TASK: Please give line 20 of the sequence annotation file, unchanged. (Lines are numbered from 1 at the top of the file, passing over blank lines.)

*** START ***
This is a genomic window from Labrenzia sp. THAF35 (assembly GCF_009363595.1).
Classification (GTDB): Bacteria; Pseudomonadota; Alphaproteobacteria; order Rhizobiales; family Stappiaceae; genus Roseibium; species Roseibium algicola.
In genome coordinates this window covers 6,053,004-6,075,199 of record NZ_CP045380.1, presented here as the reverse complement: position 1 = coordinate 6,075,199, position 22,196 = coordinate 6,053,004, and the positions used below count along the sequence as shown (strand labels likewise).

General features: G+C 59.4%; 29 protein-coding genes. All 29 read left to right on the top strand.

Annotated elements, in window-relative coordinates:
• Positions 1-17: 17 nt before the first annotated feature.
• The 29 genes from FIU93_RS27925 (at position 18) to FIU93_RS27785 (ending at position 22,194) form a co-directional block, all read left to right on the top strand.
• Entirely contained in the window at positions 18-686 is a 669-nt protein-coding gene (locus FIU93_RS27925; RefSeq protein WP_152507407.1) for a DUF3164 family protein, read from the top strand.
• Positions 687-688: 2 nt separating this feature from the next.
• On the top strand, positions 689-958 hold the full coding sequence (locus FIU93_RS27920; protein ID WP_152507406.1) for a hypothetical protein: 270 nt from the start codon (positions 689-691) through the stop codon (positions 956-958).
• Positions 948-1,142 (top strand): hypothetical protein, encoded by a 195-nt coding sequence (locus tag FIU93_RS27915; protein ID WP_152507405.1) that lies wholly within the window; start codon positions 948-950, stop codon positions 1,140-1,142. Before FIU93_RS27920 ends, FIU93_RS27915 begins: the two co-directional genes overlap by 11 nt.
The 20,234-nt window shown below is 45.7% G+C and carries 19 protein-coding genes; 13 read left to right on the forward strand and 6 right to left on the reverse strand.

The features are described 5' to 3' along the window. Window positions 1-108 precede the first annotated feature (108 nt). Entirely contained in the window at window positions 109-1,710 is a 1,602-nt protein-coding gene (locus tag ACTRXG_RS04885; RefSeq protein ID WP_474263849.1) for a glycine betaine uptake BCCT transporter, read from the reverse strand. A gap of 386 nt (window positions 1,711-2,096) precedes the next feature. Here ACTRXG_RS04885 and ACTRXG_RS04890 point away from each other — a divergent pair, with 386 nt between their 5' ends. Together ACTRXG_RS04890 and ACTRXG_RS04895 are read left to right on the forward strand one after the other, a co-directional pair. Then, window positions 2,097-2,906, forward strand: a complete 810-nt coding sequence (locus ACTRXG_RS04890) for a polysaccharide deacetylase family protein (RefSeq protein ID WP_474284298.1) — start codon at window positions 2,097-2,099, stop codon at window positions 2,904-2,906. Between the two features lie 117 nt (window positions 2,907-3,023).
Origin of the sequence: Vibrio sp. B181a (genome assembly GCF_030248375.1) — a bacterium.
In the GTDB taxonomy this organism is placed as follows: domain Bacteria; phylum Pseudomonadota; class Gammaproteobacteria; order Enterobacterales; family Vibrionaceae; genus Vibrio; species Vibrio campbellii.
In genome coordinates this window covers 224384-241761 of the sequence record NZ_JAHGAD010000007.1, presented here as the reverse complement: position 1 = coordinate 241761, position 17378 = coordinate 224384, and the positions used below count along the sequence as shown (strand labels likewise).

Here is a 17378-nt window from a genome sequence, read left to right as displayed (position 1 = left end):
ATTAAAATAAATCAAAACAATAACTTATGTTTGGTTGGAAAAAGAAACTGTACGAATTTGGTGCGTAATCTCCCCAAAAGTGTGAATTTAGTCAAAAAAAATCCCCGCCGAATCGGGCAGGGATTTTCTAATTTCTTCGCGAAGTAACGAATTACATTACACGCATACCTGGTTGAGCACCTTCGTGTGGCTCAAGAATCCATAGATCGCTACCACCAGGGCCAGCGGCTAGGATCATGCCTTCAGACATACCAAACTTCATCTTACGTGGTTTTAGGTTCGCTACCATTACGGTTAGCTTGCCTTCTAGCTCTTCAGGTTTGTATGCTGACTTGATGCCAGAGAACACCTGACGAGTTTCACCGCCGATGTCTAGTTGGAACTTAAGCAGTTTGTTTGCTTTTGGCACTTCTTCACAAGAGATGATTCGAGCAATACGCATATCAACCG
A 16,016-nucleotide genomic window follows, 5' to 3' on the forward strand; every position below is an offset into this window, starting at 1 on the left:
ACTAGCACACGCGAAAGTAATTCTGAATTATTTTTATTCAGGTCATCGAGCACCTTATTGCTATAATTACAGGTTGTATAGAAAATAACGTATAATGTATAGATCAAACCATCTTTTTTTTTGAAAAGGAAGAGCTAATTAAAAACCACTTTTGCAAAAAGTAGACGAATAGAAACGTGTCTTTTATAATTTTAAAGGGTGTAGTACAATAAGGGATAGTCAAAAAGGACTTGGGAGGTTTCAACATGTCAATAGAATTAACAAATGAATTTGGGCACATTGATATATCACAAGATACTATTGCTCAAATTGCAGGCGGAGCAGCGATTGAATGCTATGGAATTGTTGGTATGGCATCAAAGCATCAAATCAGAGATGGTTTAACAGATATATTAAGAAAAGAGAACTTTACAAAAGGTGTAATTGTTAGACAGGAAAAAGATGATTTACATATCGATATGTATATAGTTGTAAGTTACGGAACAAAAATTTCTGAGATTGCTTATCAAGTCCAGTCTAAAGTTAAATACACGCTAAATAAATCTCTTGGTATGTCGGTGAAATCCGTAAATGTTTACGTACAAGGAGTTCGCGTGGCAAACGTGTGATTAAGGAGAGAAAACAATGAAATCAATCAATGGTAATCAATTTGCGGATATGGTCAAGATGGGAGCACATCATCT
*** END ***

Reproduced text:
ACTAGCACACGCGAAAGTAATTCTGAATTATTTTTATTCAGGTCATCGAGCACCTTATTGCTATAATTACAGGTTGTATAGAAAATAACGTATAATGTATAGATCAAACCATCTTTTTTTTTGAAAAGGAAGAGCTAATTAAAAACCACTTTTGCAAAAAGTAGACGAATAGAAACGTGTCTTTTATAATTTTAAAGGGTGTAGTACAATAAGGGATAGTCAAAAAGGACTTGGGAGGTTTCAACATGTCAATAGAATTAACAAATGAATTTGGGCACATTGATATATCACAAGATACTATTGCTCAAATTGCAGGCGGAGCAGCGATTGAATGCTATGGAATTGTTGGTATGGCATCAAAGCATCAAATCAGAGATGGTTTAACAGATATATTAAGAAAAGAGAACTTTACAAAAGGTGTAATTGTTAGACAGGAAAAAGATGATTTACATATCGATATGTATATAGTTGTAAGTTACGGAACAAAAATTTCTGAGATTGCTTATCAAGTCCAGTCTAAAGTTAAATACACGCTAAATAAATCTCTTGGTATGTCGGTGAAATCCGTAAATGTTTACGTACAAGGAGTTCGCGTGGCAAACGTGTGATTAAGGAGAGAAAACAATGAAATCAATCAATGGTAATCAATTTGCGGATATGGTCAAGATGGGAGCACATCATCT